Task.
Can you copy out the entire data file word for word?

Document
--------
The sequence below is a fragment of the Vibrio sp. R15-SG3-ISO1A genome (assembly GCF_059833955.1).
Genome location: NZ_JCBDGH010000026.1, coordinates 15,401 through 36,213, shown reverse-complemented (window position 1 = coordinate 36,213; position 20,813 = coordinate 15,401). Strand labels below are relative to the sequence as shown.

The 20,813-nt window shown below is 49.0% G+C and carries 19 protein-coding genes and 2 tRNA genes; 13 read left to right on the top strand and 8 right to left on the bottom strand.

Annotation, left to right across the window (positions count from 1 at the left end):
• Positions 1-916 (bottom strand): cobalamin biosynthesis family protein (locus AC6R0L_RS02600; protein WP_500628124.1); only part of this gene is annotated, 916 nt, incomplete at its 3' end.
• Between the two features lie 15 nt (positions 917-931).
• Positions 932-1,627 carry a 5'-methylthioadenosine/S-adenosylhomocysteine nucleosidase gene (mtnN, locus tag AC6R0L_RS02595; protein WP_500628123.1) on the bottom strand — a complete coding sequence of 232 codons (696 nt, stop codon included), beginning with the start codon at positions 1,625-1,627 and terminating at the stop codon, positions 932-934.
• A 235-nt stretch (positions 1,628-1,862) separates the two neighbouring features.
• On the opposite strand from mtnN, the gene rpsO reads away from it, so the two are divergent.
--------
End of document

The sequence below is a fragment of the Vibrio sp. R15-SG3-ISO1A genome (assembly GCF_059833955.1).
Genome location: NZ_JCBDGH010000026.1, coordinates 15,401 through 36,213, shown reverse-complemented (window position 1 = coordinate 36,213; position 20,813 = coordinate 15,401). Strand labels below are relative to the sequence as shown.

The 20,813-nt window shown below is 49.0% G+C and carries 19 protein-coding genes and 2 tRNA genes; 13 read left to right on the top strand and 8 right to left on the bottom strand.

Annotation, left to right across the window (positions count from 1 at the left end):
• Positions 1-916 (bottom strand): cobalamin biosynthesis family protein (locus AC6R0L_RS02600; protein WP_500628124.1); only part of this gene is annotated, 916 nt, incomplete at its 3' end.
• Between the two features lie 15 nt (positions 917-931).
• Positions 932-1,627 carry a 5'-methylthioadenosine/S-adenosylhomocysteine nucleosidase gene (mtnN, locus tag AC6R0L_RS02595; protein WP_500628123.1) on the bottom strand — a complete coding sequence of 232 codons (696 nt, stop codon included), beginning with the start codon at positions 1,625-1,627 and terminating at the stop codon, positions 932-934.
• A 235-nt stretch (positions 1,628-1,862) separates the two neighbouring features.
• On the opposite strand from mtnN, the gene rpsO reads away from it, so the two are divergent.